This is the first in a multi-part series exploring how Valley residents actually spend the winter months, managing cold, wind, snow, and ice while going about the daily activities that provide our livelihood and sense of community. Here, we look into the possible behavioral repercussions of living through long winters in Custer County.
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–By W.A. Ewing
Perhaps no other season draws more local comment than winter. Of course spring draws attention to run-off and moisture; summer, to warmth, grazing, growing, and hopefully more moisture; fall, to brilliant color and crisp, glowing days. But winter? While snow is always welcome for the water equivalency it will bring to the Valley floor, after the round of November through early January holidays, residents kind of hunker down for the annual siege of unrelenting cold, long nights, and short days.
The vast majority of the year-round population soldiers on through, knowing that spring, even with late snowstorms, is right around the corner, somewhere, with its fresher days, and increasing light. Others might find however, that their attitudes and behaviors sort of dim down, just like the light.
It is the latter reality which is the crux of increased grumpiness, declining energy, restless sleep, and what we generally refer to as “the winter blahs.”
The behavioral health description of behaviors and attitude which might change in such significant proportions as to affect quality of life has been known since the mid-1980s as “Seasonal Affective Disorder,” or SAD. First met with skepticism and disbelief in the field of psychiatry, the diagnosis has come to be accepted, not as a specific disorder, but as a “course specifier,” attached to major depressive episodes and other demanding behavioral disorders.
Be that as it may in the general American populace—as might be expected, Florida has the lowest rate of clinically reported SAD, Alaska the highest—Custer County, according to counselor/therapist Desiree Lipka, director of the Westcliffe Solvista office, is bereft of clinical SAD diagnoses. Lipka, noting that “there is no uptick” of the SAD diagnosis here, says that “SAD is a light issue; it’s not the cold or shorter days, actually, but the lack of sunshine, and SAD is more prevalent where there are drearier days. Here we have so many days of sunshine—but here’s the thing: one must go into the sunshine! Otherwise, there’s no advantage to what we experience here.”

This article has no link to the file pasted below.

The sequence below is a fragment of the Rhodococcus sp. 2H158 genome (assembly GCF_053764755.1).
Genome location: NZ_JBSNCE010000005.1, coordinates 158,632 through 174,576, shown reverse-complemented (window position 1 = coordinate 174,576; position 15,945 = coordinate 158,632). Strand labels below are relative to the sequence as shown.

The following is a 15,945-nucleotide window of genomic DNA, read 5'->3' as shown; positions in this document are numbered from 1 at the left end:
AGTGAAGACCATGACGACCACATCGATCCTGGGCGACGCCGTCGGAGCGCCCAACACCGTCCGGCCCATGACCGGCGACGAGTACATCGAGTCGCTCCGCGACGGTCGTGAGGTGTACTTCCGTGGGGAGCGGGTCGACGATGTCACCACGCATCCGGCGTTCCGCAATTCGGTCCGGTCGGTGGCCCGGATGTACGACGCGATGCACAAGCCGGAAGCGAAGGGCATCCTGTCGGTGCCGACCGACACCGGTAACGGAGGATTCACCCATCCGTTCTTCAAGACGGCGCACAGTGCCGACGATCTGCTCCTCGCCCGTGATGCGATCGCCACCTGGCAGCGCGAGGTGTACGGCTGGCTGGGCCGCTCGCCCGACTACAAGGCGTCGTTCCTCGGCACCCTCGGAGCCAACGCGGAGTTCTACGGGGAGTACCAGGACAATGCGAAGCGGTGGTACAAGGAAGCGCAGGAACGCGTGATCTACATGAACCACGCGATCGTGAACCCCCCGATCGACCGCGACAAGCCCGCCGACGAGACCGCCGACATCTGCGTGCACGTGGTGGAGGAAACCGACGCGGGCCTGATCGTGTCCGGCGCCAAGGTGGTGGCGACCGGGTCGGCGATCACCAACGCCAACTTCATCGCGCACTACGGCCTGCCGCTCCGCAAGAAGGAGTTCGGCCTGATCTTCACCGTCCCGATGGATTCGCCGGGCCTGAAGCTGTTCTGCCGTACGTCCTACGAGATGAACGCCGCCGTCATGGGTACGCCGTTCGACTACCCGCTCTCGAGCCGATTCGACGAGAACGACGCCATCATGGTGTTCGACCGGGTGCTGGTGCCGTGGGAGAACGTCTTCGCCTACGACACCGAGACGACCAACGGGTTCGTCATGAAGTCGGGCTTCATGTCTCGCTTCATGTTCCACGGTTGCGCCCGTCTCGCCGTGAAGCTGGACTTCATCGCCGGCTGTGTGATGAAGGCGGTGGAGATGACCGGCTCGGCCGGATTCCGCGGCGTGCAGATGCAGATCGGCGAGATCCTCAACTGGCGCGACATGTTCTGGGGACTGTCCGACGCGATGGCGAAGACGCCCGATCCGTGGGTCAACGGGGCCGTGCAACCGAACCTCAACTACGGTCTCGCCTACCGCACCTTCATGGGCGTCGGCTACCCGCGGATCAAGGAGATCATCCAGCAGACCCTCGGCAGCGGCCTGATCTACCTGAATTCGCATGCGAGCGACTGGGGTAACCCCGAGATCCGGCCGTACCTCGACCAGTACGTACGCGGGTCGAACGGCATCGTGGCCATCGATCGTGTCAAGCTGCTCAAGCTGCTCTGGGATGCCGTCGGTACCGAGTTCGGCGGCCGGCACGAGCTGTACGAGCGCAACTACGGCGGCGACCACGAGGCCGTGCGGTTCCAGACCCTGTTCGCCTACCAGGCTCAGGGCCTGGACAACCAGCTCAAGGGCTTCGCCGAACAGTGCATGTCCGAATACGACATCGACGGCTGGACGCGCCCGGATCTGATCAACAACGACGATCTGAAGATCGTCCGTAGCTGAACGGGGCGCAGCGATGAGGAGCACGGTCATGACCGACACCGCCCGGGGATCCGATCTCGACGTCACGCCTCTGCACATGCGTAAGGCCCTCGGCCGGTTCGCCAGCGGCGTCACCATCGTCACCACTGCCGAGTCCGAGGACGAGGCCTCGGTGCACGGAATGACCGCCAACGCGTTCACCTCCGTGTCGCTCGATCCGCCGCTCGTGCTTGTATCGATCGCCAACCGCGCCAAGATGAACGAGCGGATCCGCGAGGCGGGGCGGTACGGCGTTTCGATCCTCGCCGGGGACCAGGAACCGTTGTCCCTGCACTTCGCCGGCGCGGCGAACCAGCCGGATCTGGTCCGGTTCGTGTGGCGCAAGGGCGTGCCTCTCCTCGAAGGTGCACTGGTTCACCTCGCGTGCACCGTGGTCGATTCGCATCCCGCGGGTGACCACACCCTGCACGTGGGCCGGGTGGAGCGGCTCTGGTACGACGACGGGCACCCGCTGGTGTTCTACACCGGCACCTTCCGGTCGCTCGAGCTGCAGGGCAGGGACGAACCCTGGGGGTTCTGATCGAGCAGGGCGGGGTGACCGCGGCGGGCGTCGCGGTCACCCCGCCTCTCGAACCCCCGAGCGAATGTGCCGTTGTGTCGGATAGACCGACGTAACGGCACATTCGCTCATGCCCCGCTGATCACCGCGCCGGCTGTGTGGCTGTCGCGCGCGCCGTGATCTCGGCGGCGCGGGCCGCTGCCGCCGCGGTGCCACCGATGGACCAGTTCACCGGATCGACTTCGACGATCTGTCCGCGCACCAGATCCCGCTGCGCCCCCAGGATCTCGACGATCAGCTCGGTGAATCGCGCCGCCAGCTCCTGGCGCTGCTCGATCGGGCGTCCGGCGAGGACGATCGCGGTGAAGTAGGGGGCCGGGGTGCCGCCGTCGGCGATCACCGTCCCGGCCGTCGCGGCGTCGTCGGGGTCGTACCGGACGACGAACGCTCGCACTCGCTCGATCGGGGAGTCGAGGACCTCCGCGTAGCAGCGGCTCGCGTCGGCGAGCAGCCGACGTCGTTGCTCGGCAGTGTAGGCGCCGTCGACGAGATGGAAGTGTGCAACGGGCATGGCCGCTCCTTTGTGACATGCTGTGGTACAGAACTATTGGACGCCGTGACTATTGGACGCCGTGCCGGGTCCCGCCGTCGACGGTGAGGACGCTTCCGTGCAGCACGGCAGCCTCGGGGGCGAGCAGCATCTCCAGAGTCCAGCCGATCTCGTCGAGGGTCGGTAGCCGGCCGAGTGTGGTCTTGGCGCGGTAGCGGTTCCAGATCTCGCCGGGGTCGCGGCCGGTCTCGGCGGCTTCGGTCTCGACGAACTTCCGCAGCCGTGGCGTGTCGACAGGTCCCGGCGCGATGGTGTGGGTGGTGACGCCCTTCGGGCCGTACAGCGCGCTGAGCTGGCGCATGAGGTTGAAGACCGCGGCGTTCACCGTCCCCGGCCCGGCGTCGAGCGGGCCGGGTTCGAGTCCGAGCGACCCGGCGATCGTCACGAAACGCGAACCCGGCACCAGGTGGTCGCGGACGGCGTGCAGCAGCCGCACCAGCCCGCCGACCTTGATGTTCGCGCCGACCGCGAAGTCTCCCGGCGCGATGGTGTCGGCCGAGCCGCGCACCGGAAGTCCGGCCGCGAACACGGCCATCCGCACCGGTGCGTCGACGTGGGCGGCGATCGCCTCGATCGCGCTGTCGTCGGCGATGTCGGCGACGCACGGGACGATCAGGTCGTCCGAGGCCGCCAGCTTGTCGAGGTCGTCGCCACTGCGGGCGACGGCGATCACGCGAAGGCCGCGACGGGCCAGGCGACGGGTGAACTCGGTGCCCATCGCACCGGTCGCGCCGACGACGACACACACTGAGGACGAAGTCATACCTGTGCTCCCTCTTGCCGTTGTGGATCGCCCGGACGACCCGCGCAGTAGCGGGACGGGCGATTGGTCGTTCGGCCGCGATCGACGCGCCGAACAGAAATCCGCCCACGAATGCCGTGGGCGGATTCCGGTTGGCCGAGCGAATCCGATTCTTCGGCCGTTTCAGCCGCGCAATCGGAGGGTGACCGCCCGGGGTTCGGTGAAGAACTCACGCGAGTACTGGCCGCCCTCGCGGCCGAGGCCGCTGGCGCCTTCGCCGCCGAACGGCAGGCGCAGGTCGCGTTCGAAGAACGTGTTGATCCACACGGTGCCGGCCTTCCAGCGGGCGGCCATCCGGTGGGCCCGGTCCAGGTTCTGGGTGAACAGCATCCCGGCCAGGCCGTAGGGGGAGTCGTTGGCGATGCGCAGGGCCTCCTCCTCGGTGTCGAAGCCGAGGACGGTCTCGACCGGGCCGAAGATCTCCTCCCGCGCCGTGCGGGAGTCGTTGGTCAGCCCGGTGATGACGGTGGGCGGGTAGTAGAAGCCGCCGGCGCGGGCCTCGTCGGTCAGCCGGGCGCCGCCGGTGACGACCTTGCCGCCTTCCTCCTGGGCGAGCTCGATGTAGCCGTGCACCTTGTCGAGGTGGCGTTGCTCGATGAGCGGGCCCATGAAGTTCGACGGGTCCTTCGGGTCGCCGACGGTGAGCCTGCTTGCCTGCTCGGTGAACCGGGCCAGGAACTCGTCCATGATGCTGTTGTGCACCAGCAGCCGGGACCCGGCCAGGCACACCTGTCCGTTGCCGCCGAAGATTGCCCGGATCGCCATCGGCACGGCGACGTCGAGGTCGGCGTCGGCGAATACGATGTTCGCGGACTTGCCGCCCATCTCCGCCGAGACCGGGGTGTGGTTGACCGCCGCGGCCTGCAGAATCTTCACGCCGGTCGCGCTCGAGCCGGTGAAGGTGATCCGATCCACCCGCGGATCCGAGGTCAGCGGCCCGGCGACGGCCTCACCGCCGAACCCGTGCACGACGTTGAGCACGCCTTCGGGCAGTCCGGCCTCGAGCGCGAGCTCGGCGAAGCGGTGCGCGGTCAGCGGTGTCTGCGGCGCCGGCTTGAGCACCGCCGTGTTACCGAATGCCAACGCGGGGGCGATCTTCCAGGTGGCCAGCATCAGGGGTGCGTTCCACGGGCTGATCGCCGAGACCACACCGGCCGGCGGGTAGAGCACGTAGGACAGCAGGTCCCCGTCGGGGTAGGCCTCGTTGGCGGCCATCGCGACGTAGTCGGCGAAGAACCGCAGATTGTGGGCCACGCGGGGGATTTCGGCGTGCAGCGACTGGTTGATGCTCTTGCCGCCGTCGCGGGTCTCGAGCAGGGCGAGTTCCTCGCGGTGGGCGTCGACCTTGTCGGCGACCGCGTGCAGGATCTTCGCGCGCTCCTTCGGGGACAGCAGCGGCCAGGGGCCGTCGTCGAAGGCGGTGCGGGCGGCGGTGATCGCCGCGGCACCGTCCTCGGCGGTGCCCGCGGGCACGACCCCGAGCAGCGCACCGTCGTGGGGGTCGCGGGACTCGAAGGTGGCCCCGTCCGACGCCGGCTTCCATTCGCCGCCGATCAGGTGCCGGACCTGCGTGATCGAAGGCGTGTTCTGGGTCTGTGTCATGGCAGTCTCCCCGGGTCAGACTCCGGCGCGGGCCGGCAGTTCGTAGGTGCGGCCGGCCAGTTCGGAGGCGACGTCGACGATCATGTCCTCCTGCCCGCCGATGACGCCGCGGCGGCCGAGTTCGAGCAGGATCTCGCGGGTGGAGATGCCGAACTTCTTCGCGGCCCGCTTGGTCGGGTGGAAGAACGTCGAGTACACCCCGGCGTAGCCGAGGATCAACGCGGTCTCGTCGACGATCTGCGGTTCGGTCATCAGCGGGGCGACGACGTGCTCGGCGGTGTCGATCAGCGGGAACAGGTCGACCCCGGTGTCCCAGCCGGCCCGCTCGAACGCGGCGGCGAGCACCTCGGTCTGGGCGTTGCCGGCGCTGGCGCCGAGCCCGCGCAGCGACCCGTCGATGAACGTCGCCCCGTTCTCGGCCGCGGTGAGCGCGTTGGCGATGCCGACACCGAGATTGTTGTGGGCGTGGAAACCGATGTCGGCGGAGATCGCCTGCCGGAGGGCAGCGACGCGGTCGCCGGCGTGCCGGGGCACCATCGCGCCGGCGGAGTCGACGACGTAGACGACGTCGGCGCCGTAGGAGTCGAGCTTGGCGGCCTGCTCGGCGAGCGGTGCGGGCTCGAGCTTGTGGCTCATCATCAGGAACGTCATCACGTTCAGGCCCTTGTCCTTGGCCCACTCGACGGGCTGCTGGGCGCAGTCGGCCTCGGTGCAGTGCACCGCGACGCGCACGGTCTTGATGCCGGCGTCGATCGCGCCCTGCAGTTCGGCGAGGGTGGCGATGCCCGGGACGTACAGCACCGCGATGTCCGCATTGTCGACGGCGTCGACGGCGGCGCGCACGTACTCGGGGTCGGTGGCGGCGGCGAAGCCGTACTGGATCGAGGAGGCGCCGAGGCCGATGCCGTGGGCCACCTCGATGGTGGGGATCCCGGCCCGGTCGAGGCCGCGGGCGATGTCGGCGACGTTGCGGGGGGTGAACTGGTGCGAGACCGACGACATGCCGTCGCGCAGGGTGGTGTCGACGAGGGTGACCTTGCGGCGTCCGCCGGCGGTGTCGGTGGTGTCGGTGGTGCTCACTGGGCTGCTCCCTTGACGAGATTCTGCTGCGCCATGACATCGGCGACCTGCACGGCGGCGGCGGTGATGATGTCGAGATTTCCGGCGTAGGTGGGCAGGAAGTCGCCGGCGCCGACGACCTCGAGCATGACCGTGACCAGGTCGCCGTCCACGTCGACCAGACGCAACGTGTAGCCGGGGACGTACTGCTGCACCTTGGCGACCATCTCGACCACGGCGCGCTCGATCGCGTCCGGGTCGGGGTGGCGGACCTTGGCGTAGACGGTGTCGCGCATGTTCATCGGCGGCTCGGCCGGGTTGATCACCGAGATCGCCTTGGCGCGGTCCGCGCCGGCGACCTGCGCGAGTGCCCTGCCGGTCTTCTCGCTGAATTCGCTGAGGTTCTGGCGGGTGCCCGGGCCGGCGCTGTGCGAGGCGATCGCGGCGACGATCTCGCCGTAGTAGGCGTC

Cold and wind may get in our way of that simple opening the door and stepping into a winter sun struck day, but doing so lessens the prospect of feeling the winter doldrums.
One widely held belief that Lipka took time to dispel is that suicide rates rise in the winter, given the propensity to feel kind of down during these months. Not so, she points out; “It’s April, when despondent people see others around them enjoying the turn of time and season, and think they should feel better, but don’t.”
The good news for any Valley resident who might be experiencing an excess drain of energy, downward mood swing, increased agitation, or social withdrawal is that help is readily at hand. “Don’t hesitate to call,” Lipka says, whatever the concern or question. For example, some folks who do experience depressive or anxiety episodes, or addictive issues might look to alcohol as a way to cope with the long dark of winter. And of course alcohol is a depressant, furthering a downward spiral. The seven staff members at Solvista now include four clinicians, including a child and adolescent specialist; programs include intense substance abuse treatment, both individual and group therapy options, a mobile crisis person who comes to the home, and case and care management. The local Solvista Health office, on the northwest corner of 6th and Main, Westcliffe can be reached 24/7 at 719-783-0566.
Whether one is poised for winter light related feelings of discontent or not, one thing available for everyone’s behavioral healthcare toolkit is Solvista’s “Mental Health First Aid” workshops; watch for the announcement of the next gathering to be locally convened.
For those who tromp on through the season, perhaps complaining of personally unsettling feelings, perhaps not, there are varied and healthy winter doings that uplift one’s being. This series will explore the ways in which outdoor activity, the work of ranching, maintaining small businesses during these months, being a student, and the exercise of particular habits and disciplines bring us through winter to the inevitable, and welcome spring.
– W.A. Ewing